NHL Free Agency: 6 Players Who Would Be Wise to Stay Put in 2013
Andy Marlin/Getty Images
Free agency is often an excellent vehicle for any athlete who is unhappy with the state of his contract.
When an NHL player has put together one or two excellent statistical years, going the free agency route is a chance to get rewarded for those years.
However, it is not without risk. When you leave your current employer for a bigger paycheck in a new location, it doesn't always work out. It's nice on the 1st and 15th when the paycheck gets deposited, but if the work environment stinks, it may not be worth the change.
Here's a look at six players who will be free agents at the end of the 2013 season and would be better off staying with their current employers.
All salary and contract information is provided by CapGeek.com
Niklas Backstrom, Minnesota Wild
Niklas Backstrom may be the top free-agent goalie available in the offseason.
Backstrom is earning $6 million (prorated) this season to play goal for the Minnesota Wild. The 34-year-old has been toiling in recent years for a team that has struggled to play respectable hockey, but this is the year that the Wild could turn it around.
The Wild appear to be a much more dangerous and improved team as a result of the free-agent signings of Zach Parise and Ryan Suter. That's good for Backstrom, who had a 2.43 goals-against average and a .919 save percentage with four shutouts last year.
Backstrom would be much better off staying with the Wild than moving on at this point in his career. The Finnish native is secure in his role as the team's top goalie and there's every reason to think the Wild will improve the next few years as Parise, Suter and rookie sensation Mikael Granlund grow more comfortable.
If it's not just about money for him, Backstrom should stay with this team on the rise.
Andy McDonald, St. Louis Blues
Andy McDonald is not a star player, but he has the kind of quickness, agility and know-how that allows him to score clutch goals for the St. Louis Blues.
McDonald, 35, is the kind of player that St. Louis head coach Ken Hitchcock can put out on the ice and know that he is going to play the game the right way. He skates hard, keeps his head up and goes to the right place on the ice.
The Blues rose to second place in the Western Conference last year and they have a shot to advance a long way in the postseason this year.
If they do, McDonald will play a key role.
McDonald is earning $4.7 million (prorated) this season and he's set to hit the free-agent market. Many general managers may view him as a role player who can help their teams climbs the ladder. However, he's established in St. Louis for a team that has a chance to be a contender for a few years. He needs to keep that blue note on the crest of his jersey.
Derek Roy, Dallas Stars
Derek Roy was sent packing to Dallas by the Buffalo Sabres during the offseason.
Despite his talent, the Sabres were more than willing to part with him so they could bring in gritty Steve Ott.
The Sabres were clear in their message by shipping Roy out of town. He simply wasn't tough or effective enough for general manager Darcy Regier and head coach Lindy Ruff.
Roy, 29, has to wear that tag until he proves it's not accurate. The best way he can do that is by having a big year with the Stars this season and making his new employers want to bring him back next year.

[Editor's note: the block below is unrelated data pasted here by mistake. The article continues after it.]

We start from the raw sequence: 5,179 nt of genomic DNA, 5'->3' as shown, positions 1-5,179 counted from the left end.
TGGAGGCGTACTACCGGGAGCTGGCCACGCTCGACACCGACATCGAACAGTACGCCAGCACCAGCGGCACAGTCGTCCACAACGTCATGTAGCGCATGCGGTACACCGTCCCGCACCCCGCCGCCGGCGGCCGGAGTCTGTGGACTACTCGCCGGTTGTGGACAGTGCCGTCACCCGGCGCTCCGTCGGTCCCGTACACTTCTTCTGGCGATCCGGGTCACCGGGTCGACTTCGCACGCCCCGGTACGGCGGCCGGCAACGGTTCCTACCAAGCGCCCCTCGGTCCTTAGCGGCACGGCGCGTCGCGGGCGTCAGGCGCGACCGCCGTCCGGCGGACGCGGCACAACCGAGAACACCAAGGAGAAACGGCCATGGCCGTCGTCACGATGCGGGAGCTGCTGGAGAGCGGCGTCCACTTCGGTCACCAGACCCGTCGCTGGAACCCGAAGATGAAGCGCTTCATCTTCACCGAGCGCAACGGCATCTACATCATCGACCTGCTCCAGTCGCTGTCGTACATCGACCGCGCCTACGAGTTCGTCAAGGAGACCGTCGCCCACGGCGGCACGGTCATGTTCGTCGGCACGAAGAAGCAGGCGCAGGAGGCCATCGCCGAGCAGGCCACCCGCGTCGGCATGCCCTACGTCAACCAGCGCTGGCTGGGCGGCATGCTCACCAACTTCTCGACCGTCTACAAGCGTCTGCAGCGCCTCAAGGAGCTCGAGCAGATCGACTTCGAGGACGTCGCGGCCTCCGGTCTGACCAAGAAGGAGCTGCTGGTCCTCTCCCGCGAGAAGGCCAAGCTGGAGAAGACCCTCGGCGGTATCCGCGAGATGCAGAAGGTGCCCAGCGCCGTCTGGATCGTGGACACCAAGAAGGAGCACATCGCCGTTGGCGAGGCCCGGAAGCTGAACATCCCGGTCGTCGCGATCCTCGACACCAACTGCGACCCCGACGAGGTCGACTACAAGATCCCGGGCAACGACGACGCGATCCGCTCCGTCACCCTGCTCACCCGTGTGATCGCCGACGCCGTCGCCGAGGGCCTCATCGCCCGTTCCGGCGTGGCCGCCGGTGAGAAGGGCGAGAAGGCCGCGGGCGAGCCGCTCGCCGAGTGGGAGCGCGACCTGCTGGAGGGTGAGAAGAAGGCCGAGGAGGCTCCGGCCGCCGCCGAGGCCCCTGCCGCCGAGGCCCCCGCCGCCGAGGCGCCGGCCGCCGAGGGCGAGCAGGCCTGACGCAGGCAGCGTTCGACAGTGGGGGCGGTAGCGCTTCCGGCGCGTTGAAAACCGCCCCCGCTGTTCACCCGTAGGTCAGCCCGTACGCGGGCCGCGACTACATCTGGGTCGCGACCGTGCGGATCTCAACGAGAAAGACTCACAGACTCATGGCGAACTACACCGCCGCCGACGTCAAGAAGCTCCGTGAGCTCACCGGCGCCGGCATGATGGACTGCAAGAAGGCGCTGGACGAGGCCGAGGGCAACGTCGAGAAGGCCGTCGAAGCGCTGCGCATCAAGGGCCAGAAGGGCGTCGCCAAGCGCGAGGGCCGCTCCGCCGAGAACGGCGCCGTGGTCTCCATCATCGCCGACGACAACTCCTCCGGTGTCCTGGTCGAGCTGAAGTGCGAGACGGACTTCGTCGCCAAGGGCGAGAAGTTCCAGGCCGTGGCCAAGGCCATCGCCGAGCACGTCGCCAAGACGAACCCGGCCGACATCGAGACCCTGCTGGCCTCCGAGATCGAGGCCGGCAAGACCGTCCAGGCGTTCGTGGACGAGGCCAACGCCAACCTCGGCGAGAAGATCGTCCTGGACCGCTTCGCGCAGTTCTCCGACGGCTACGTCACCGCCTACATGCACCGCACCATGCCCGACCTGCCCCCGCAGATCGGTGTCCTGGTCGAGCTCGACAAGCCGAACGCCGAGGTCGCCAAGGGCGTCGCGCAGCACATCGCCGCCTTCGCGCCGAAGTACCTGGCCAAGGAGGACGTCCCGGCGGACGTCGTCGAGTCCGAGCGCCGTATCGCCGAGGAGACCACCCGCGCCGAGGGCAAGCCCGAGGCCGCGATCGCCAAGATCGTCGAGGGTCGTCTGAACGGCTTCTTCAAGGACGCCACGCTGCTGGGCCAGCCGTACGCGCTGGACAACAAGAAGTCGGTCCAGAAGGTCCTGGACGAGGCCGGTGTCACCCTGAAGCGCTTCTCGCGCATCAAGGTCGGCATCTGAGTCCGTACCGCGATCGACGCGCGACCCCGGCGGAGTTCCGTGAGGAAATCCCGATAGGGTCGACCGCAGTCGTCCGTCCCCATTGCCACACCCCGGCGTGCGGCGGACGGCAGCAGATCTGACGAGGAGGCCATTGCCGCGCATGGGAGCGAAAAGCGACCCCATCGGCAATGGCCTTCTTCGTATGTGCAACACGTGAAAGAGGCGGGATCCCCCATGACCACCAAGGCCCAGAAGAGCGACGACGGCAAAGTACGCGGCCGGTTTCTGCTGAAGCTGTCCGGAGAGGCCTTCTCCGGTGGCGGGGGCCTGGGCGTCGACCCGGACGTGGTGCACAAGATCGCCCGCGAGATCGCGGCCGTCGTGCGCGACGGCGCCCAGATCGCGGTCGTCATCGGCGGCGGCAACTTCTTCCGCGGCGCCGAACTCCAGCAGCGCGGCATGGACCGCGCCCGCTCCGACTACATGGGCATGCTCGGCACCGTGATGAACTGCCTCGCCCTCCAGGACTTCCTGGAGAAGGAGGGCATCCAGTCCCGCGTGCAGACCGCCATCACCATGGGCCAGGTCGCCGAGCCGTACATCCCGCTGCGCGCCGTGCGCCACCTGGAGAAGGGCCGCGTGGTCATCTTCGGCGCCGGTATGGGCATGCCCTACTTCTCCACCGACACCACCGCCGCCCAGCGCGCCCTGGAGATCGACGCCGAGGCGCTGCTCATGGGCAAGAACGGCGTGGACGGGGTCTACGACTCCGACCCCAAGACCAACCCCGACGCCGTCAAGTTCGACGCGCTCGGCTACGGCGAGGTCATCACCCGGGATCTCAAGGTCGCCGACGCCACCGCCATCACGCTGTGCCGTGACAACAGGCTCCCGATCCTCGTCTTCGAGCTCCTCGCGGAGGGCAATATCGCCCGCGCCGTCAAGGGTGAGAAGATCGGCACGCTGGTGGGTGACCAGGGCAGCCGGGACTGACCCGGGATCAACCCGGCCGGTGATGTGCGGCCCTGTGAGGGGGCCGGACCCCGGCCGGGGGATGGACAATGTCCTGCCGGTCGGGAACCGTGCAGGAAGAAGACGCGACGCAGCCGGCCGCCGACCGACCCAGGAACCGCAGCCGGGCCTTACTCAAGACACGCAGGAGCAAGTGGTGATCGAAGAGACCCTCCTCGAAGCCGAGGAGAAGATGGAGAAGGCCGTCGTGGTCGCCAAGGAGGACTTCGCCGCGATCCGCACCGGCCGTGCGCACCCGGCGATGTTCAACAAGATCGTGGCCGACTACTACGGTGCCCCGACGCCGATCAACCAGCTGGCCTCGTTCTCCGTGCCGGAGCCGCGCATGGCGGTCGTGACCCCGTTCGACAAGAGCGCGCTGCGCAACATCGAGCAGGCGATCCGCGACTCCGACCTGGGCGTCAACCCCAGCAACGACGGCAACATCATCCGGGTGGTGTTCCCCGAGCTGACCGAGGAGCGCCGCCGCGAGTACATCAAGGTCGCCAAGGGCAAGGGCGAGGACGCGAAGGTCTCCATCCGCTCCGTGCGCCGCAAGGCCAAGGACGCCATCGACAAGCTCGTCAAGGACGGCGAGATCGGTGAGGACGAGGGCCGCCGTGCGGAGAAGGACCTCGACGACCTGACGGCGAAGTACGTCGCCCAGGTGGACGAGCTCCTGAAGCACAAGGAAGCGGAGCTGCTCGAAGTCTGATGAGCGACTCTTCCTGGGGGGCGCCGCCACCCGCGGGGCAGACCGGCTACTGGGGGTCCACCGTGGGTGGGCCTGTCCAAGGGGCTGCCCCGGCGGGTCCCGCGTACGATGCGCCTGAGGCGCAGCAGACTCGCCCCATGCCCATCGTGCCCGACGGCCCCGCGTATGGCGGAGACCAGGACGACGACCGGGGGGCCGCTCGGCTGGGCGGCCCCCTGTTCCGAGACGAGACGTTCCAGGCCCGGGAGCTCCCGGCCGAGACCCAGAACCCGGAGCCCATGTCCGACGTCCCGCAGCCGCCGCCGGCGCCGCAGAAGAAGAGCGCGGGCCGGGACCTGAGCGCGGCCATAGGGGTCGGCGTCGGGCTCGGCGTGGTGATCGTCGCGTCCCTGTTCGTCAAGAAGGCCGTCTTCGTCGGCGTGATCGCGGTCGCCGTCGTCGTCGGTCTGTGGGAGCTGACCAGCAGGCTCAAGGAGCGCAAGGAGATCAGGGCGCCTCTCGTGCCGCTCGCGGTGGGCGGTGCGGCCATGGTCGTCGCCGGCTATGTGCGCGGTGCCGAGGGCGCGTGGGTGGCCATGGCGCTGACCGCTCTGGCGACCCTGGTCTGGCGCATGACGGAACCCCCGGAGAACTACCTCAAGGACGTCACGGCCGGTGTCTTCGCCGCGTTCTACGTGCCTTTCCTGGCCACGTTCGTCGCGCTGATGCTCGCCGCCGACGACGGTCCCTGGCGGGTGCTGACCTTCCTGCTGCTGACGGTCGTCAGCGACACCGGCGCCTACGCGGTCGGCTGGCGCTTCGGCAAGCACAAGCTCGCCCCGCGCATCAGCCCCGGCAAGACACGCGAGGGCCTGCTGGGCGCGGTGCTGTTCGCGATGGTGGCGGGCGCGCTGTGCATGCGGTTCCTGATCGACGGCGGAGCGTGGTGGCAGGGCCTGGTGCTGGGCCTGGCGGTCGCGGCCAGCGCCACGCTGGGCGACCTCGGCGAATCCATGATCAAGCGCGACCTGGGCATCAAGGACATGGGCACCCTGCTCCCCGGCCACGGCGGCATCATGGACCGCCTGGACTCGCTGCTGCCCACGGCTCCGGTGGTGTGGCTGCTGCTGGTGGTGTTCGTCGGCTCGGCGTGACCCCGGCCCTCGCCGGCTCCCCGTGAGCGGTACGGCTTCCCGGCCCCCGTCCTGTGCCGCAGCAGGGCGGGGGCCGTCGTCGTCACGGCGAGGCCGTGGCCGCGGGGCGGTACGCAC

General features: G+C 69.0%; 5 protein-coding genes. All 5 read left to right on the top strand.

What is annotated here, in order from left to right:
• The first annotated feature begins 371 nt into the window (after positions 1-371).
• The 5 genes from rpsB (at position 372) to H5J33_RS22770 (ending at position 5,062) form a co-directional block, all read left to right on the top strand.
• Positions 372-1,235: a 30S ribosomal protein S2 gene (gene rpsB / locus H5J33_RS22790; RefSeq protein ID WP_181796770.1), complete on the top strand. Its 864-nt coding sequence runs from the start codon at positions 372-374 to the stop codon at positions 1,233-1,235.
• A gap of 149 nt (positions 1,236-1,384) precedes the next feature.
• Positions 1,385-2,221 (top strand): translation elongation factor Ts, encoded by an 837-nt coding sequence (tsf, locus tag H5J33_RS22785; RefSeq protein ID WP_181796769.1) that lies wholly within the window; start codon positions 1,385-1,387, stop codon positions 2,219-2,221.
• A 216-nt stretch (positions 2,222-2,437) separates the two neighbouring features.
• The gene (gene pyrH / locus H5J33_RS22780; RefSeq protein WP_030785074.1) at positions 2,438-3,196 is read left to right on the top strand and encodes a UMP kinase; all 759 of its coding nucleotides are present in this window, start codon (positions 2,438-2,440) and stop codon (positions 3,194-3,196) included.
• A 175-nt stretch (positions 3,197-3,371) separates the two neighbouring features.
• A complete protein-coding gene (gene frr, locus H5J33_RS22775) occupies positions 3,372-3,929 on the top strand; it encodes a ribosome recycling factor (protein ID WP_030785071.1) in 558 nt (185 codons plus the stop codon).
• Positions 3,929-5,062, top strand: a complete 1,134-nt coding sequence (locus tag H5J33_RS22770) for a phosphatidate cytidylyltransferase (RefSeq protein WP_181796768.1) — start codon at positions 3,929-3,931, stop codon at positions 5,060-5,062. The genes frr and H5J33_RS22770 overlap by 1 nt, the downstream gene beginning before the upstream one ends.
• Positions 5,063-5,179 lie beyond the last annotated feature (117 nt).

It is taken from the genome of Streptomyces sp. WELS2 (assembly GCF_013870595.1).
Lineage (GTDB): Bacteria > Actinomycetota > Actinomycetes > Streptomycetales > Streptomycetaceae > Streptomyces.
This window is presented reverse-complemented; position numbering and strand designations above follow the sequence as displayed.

Roy is earning $4 million this season and if he has a solid year and becomes a staple for the Stars, he will go a long way toward turning his reputation around.
Nathan Horton, Boston Bruins
Nathan Horton is a folk hero in Boston.
He was traded to the Bruins prior to the Stanley Cup season in 2010-11 and he went on to series-clinching overtime goals against the Montreal Canadiens and Tampa Bay Lightning.
His 2011-12 season was cut down by concussion issues, but he has returned to the lineup in 2013. He scored his first goal in a year in the Bruins' 4-3 overtime loss to the New York Rangers Jan. 23.
Horton, 27, is earning a prorated salary of $4 million this year. He is an established presence with the Bruins, playing primarily on a line with with David Krejci and Milan Lucic.
If the Bruins can find room under the salary cap, they would be well-advised to keep such an important clutch scorer on their roster.
Horton is talented enough to play well anywhere, but would he find the chemistry he has with his Bruins teammates?
Valtteri Filppula, Detroit Red Wings
The Detroit Red Wings are going through a significant transition with the retirement of Nicklas Lidstrom and Tomas Holmstrom.
It may prove to be a difficult period for a team that has won four Stanley Cup titles since 1996.
But the Red Wings still have some excellent players in Pavel Datsyuk and Henrik Zetterberg.
The underrated Valtteri Filppula has a chance to be included with those two.
Filppula, 28, is earning $3 million (prorated) this season. He is a solid, all-around player who scored 23 goals and 66 points last year to go along with a plus-18 rating.
Staying in Detroit would give him a chance to become one of the most visible players on one of the most high-profile franchises in the NHL.
David Clarkson, New Jersey Devils
David Clarkson has a chance to become one of the most important players on the New Jersey Devils' roster.
He served notice last year that he was more than just another guy, as he scored a career-high 30 goals for the Devils.
Clarkson has always been a solid effort player who was not afraid to assert himself and drop the gloves. But, last year, he showed he could become a solid goal scorer as well.
If he can come close to scoring at the rate he did last year in this shortened season, the Devils will reward him.
With Martin Brodeur nearing the end, Clarkson and Adam Henrique have a chance to become the faces of the franchise in the near future.
Clarkson is earning $2.666 million on a prorated basis this season.